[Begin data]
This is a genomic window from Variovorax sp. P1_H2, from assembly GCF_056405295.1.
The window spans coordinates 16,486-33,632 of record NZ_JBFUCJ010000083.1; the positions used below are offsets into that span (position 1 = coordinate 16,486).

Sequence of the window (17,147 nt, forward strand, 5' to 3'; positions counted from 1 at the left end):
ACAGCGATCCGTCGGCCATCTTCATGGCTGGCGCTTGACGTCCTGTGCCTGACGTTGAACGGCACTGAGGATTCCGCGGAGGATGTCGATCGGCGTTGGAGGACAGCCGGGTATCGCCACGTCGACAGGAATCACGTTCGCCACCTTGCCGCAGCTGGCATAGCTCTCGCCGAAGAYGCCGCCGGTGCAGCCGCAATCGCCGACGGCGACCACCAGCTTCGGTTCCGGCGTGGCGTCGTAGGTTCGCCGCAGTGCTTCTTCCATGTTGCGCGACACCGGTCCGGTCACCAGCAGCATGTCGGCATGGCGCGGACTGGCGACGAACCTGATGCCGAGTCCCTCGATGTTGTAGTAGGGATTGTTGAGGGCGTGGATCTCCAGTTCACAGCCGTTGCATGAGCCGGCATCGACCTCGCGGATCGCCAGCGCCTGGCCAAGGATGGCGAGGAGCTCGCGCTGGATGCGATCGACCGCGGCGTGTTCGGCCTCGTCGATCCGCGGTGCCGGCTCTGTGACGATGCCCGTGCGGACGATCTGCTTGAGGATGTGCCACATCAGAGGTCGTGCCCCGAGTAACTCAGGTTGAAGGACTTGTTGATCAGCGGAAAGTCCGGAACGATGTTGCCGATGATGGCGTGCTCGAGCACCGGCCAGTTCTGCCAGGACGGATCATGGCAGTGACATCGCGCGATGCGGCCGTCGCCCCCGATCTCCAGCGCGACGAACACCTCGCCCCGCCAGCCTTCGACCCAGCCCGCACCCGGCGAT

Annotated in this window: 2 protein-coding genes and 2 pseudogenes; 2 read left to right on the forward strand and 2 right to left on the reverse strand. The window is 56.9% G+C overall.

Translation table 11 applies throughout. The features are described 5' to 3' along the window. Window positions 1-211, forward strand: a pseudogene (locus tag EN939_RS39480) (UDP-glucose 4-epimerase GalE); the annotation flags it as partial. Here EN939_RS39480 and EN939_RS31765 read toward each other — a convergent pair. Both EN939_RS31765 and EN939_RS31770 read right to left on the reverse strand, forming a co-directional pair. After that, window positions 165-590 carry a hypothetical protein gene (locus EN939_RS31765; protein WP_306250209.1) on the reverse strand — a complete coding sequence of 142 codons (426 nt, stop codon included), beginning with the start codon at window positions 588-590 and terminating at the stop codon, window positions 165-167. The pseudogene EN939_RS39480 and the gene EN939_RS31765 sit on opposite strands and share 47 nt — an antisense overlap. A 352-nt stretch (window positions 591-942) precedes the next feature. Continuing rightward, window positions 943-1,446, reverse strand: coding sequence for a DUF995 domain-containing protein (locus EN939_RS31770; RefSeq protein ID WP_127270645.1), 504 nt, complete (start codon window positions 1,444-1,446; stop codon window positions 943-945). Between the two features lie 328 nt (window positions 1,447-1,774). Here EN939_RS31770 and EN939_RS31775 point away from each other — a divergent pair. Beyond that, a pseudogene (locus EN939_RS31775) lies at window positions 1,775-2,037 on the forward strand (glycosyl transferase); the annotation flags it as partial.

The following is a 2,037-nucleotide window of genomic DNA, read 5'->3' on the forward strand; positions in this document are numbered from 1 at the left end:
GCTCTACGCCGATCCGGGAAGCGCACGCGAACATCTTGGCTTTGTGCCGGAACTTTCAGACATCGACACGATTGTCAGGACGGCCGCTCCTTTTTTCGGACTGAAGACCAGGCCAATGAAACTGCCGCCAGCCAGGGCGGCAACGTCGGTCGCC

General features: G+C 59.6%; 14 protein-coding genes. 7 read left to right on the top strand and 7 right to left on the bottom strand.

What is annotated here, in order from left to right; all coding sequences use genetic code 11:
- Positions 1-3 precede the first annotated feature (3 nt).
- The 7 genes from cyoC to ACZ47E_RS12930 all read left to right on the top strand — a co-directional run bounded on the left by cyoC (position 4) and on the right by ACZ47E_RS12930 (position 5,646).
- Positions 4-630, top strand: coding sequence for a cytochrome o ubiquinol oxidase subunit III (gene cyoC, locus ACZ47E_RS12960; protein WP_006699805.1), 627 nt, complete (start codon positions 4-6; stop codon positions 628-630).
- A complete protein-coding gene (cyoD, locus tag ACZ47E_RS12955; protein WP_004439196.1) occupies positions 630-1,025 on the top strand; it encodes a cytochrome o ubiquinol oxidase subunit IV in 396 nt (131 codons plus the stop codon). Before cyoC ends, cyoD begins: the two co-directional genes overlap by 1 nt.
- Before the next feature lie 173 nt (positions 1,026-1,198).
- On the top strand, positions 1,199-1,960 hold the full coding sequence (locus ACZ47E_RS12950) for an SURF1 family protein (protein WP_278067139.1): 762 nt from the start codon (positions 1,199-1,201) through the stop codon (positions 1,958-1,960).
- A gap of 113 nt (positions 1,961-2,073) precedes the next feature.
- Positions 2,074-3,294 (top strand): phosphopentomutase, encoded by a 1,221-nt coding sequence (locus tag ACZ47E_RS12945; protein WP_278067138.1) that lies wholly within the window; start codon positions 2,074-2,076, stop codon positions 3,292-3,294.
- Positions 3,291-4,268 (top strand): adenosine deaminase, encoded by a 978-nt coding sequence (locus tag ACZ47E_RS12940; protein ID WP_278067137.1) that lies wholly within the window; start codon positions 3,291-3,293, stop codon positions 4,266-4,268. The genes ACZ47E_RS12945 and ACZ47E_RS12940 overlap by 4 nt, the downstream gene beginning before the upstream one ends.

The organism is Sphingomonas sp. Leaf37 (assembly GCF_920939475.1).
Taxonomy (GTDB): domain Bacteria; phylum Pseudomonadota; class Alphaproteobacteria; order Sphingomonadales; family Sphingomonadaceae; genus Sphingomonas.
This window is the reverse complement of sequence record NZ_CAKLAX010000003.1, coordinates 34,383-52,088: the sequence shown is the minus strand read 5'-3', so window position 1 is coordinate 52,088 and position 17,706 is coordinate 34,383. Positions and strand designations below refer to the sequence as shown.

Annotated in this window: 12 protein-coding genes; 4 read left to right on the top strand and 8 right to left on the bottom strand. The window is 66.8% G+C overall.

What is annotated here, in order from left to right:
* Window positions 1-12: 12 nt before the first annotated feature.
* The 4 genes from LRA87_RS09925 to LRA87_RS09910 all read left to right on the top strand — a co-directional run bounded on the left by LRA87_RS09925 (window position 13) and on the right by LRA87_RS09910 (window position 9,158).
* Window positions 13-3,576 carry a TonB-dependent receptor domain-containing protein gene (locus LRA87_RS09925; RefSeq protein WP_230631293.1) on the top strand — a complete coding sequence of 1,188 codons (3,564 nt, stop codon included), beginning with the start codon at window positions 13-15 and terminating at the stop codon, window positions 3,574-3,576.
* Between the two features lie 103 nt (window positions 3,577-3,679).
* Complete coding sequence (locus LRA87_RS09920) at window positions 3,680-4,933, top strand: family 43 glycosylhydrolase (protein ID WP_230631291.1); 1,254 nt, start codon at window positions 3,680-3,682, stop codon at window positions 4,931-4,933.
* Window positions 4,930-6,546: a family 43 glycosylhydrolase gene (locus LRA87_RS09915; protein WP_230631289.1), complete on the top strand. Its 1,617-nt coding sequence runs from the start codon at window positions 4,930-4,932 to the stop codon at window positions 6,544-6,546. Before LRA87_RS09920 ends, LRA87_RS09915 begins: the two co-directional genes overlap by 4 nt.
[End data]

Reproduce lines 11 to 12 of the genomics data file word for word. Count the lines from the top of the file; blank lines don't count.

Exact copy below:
- Positions 1-3 precede the first annotated feature (3 nt).
- The 7 genes from cyoC to ACZ47E_RS12930 all read left to right on the top strand — a co-directional run bounded on the left by cyoC (position 4) and on the right by ACZ47E_RS12930 (position 5,646).